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A BEARCAT SEDER

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I KNOW IT'S CLOSER TO HANUKKAH BUT THERE'S BEEN A LOT OF PASSING OVER LATELY, JUST GO WITH IT

BOY: Papa, why this night different from all other nights?

FATHER: Because, my son, tonight is the night I tell you the story of our people, the Bearcats.

BOY: Wait, seriously, you never shut up about them

FATHER: quiet, boy I'm doing a thing here. Now, first, take of this container of food.

BOY: why is it that on all other nights we eat real food, but tonight we eat this takeout?

FATHER: well, partly, your mother has a thing tonight.

BOY: couldn't we have ordered pizza like normal people?

FATHER: no I yelled at the pizza place last time, we're not allowed to order from them anymore

BOY: okay, so why are we eating spaghetti?

FATHER: we eat the spaghetti, its many strands curling and weaving amongst each other, to remind ourselves of the disparate and winding paths taken by those who make up the Bearcats. Of Coach Tuberville going from Ole Miss to Auburn to Lubbock to Cincinnati, or of Gunner Kiel going from Indiana to LSU to Notre Dame to the Bearcats, we all must follow a slippery path of discovery.

BOY: and the meat?

FATHER: we take of this low-grade beef, ground finely and simmered long, to symbolize the toil made by our compatriots, as we grind ourselves in pursuit of a common goal, and meld in the pot of teamwork into a stew of brotherhood.

BOY: and the cheese?

FATHER: the cheese symbolizes patience and planning, my son. As our ancestors learned to process and age milk into long-lasting cheeses, we too must trust in a careful process of aging, curing and solidifying. Only once we are a solid can we be truly grate.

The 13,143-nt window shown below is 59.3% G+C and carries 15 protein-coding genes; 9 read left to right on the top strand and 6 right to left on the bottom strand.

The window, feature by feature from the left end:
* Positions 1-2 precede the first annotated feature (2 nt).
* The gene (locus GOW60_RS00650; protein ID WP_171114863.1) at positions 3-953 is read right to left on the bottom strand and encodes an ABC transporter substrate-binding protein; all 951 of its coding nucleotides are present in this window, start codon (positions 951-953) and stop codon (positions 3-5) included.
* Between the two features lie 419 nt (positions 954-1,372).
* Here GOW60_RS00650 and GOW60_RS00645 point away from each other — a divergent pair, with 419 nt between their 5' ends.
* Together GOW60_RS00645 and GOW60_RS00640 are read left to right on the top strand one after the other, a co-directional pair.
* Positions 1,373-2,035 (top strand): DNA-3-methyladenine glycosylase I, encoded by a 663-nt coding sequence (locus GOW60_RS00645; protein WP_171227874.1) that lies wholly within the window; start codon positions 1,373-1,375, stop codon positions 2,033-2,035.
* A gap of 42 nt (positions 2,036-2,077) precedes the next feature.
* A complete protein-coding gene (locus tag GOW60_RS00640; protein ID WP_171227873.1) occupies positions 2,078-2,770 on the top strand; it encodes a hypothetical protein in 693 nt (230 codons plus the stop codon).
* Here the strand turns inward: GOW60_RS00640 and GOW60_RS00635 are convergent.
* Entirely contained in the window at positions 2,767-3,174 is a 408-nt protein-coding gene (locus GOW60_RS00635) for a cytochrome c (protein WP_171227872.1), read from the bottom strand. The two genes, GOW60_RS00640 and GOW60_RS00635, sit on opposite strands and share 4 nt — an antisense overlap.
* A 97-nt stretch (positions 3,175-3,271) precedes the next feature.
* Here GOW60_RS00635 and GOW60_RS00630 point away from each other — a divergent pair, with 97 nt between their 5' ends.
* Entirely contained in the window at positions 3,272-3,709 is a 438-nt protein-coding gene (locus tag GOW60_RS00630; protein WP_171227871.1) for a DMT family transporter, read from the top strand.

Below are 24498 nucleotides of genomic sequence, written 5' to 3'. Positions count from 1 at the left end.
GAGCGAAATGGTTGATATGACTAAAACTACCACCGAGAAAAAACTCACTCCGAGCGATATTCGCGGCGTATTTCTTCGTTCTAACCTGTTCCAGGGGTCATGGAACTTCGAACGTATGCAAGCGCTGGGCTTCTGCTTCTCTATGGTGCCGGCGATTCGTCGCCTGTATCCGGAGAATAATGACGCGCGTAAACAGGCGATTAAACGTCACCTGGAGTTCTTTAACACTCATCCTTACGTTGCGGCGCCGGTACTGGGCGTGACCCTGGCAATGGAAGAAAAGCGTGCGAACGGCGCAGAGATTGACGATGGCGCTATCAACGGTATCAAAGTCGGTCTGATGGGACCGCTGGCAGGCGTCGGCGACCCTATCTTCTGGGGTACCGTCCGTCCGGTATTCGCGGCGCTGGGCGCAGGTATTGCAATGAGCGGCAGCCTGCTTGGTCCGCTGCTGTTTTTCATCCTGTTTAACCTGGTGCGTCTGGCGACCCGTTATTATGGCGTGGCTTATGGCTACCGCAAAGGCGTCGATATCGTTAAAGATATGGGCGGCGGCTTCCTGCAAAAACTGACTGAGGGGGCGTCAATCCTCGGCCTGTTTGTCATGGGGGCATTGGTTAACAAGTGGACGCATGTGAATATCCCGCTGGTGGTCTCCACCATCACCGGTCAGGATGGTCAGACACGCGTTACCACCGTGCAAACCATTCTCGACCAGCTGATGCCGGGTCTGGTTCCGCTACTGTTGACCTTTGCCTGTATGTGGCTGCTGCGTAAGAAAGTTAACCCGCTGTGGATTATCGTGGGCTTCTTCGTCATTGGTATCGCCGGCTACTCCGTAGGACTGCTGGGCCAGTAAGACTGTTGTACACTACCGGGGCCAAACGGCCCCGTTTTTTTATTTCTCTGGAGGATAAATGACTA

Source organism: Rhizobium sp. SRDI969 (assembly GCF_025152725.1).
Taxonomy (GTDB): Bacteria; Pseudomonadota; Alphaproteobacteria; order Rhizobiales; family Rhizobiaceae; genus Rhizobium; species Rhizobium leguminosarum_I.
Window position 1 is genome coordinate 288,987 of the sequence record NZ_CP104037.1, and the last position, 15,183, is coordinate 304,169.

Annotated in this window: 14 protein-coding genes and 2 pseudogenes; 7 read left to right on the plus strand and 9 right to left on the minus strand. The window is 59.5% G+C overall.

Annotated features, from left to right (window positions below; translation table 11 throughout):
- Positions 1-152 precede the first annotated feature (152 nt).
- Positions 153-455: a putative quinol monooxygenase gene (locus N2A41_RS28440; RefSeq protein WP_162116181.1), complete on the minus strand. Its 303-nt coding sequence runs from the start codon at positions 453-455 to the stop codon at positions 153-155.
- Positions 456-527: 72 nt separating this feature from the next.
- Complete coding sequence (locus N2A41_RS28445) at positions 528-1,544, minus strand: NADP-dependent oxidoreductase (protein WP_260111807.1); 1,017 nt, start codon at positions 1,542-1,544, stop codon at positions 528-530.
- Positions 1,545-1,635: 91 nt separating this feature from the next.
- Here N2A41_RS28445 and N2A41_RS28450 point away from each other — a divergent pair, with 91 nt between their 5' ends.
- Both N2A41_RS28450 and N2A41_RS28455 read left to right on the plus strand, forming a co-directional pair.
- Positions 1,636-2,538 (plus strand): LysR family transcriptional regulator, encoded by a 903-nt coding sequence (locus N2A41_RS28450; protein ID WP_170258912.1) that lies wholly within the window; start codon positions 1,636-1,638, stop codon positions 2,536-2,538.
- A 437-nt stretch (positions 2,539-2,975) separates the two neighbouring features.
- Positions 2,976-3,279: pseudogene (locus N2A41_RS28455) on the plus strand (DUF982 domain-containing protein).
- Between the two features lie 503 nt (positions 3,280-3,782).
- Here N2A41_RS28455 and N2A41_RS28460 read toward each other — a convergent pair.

BOY: please don't make puns, I'm getting tired of this bit already

FATHER: hi Tired of this bit already I'm Dad

BOY, sighing: back to the food. Why is it on this night that we eat of the beans?

FATHER: well, not everyone eats of the beans, but we do. The beans symbolize the earth from which they spring. You must connect with the ground below you, take of its strength, and use it to build your own.

BOY: oh yeah you've gotta have a good running game

FATHER: just run the dang ball amiright

BOY: and the onions? Why did you order onions, when you know I don't like them?

FATHER: because I'm the one paying for this food and you can just deal. Also, the onions symbolize the tears we must shed as we struggle through the difficulties of a long season in pursuit of our goals. Something about layers, too. Onions have layers, y'know.

BOY: work on that part a little harder next time

FATHER: I kinda rushed this whole thing to be honest

BOY: and the spices, papa, what's the deal with the spices?

FATHER: Yes, my son, the spices symbolize stuff too. The spicy cinnamon, the aromatic cloves and allspice, the bitter cocoa, they represent the many strong emotions we feel watching a season unfold.

BOY: didn't the onions already do that?

FATHER: please just let me get through this

BOY: and then, papa, the tangle of spaghetti, the porridge of meat, the bright mound of cheese, the beans and the onions, the distinctive and aromatic spices, why is it that we combine them all together, on this night unlike any other?

FATHER: because, my son, we must know the truth

BOY: and that is?

FATHER: sometimes you put a lot of great ingredients together and you just end up with an embarrassing disaster in a bowl

BOY, curling nose: can we just get Popeye's next time?

FATHER: I would have much preferred that, yes.